David Bowie – A Personal View

A one man revolution


I first became aware of David Bowie in the early 70s whilst serving the last three years of a twelve year boarding school sentence at the age of fourteen when, to have the album was a passport to popularity; a kind of currency if you like. Space Oddity came a little late to me, but when Ziggy Stardust came along in 1972, it awoke the lurking rebel in me and my circle of friends. We regarded Bowie as a curiosity at first, but as we listened, his personality and the personas he created fired our imaginations. Writing this now, 40 years on, I can’t remember being shocked at his androgynous appearance; it pretty much slotted in perfectly with those pubescent years of discovery and seemed to compliment those confusing years with a kind of affirmation that all was finally well in the world. We’d found Ziggy and he shared our angst.


Once every couple of weeks the local barber would visit the school and believe me, he wasn’t popular. Many of us would hide or go missing rather than face the humiliation of having our Bowie hairstyle mutilated. It was personal and the barber knew it, giving us no sympathy, probably because either he’d never heard of Ziggy or he didn’t want his own sons looking like that and set about his task with relish. Some boys had the nouse to bribe him with pound notes, which sometimes worked or he took the money and scalped you anyway. Still, we always had the school holidays to grow it back, after which my Mum and sisters might say ‘Are you trying to look like David Bowie Marc?’ and I’d blush profusely, replying ‘I don’t know what you’re talking about.’


When you live in an institution such as we did, you need escape, if not physically then spiritually, so Major Tom, Ziggy Stardust and Aladdin Sane became our co-conspirators, our alter egos if you like. Transistor radios were permitted, but not in the dormitories, which of course we ignored. Lights out, radio under the pillow, catching the Radio Luxembourg top 40, waiting for them to play Starman or Life on Mars and escaping, albeit briefly. I have no doubt that Ziggy and The Spiders helped me survive the savagery of the British boarding school system, yet helped me take something from it too. And isn’t it odd how songs pinpoint you at a certain moment in time? I can read a passage from The Lord of The Rings and suddenly I’m hearing The Man Who Sold The World or Five Years like they’re etched in my consciousness. Was I influenced by David Bowie? Of course I was, but not from a career standpoint. I’m not an artist or a rock star whose career has been shaped by the era, but I am a writer and Bowie’s lyrics were so often magical fantasy and totally fearless, going places where few writers had been before. His words flowed with perfect cadence and you just knew he’d written them in the moment, straight from his mind, maybe on the back of a cigarette packet. The best and real kind of writing.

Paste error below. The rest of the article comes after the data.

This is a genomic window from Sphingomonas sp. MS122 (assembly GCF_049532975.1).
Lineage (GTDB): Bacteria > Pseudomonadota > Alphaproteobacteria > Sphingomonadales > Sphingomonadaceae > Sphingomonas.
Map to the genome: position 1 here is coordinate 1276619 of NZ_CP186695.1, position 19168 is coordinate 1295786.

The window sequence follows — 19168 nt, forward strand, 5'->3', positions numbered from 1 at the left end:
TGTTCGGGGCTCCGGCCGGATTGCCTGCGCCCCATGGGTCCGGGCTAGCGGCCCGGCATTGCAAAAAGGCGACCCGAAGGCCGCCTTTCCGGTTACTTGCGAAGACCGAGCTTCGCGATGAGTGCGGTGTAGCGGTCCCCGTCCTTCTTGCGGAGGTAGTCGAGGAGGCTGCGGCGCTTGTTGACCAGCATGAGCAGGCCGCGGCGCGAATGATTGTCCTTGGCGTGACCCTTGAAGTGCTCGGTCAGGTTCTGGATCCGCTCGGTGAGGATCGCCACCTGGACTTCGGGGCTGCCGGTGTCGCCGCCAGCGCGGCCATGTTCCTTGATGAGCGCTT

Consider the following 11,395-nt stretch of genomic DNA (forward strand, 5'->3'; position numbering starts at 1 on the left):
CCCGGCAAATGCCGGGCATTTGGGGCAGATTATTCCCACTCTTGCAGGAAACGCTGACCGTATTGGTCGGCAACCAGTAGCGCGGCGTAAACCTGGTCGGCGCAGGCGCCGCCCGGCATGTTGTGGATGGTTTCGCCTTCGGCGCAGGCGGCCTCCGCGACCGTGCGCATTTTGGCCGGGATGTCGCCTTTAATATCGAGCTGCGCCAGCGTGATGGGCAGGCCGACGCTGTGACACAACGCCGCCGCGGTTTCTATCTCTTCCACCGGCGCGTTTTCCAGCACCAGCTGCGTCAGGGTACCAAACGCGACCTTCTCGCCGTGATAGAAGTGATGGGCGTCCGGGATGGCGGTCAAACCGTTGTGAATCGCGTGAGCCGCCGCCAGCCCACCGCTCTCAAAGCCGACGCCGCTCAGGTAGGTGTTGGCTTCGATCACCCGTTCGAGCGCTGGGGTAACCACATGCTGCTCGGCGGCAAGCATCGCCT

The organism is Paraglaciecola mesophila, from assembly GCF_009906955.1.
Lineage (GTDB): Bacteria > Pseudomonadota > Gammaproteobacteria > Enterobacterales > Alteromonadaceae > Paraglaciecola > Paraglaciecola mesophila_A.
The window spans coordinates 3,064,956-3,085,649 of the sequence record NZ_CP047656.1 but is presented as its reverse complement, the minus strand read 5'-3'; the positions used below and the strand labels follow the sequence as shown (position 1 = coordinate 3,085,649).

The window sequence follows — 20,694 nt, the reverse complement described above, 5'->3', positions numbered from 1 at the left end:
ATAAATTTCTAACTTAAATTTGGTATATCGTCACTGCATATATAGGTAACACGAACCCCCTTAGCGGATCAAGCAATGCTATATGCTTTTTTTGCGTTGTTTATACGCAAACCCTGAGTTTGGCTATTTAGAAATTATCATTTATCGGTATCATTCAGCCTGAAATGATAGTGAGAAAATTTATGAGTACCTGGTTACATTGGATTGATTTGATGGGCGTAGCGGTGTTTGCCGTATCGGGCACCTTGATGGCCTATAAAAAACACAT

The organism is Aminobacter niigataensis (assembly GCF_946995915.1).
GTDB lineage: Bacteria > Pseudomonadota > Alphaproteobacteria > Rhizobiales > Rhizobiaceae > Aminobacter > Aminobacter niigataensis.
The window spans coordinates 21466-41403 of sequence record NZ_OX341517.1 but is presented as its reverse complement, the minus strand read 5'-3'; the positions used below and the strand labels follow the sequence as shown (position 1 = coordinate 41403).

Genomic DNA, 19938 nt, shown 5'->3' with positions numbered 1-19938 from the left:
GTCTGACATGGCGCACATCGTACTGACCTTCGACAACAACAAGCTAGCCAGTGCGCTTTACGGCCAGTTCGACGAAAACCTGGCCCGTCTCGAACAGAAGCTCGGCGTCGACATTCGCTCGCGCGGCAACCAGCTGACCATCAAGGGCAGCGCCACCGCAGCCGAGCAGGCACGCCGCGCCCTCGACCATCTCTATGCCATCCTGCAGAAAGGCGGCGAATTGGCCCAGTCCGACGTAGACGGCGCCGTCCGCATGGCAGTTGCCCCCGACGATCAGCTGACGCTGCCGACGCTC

Sailors fighting in the dance hall. Oh man look at those cavemen go. It’s the freakiest show.

Bowie was a great observer of life, he had a kind of osmotic personality where small bits of the world would stick to him and he’d take all those bits, throw them together and create a thing of beauty through those newly arranged words. Many have referred to him as a magpie, a collector of things who borrowed snippets of great works, poems and other people’s songs to create a different view, a kaleidescope if you like. But aren’t we all collectors of things? I know that when I write, it’s a little like a camera shutter opening and closing at various stages on life’s way and if I’m lucky enough I’m able to reach back and frame those moments into something coherent, yet enjoyable on the eye. Maybe that’s what I learned from David Bowie.


As I write this, there are doubtless millions of fans like me writing their own words about the man who gave them so much, about how they woke up this morning and learned the news, yet not wanting to accept it, let alone believe it. Some might say that a light has gone out in the world or that we are a little poorer without him. For my part, we are a little richer and the world is a little brighter for having been touched by such a talent and I’m sure I’m not alone in that view. In fact, I have a life-long friend I’m still in touch with, after having been thrown together at a previous institution in 1962 and later during the Ziggy years. He and I were able to interpret the words of Bowie our way, kick against the system, sing the songs, survive and release ourselves through writing and downright rebelliousness, largely through Bowie. Why?

Because he was one of us.


4 thoughts on “David Bowie – A Personal View”

  1. Well said Marc. Although not a big Bowie fan, I still listen to some of his works. The world has indeed lost a very special kind of person.

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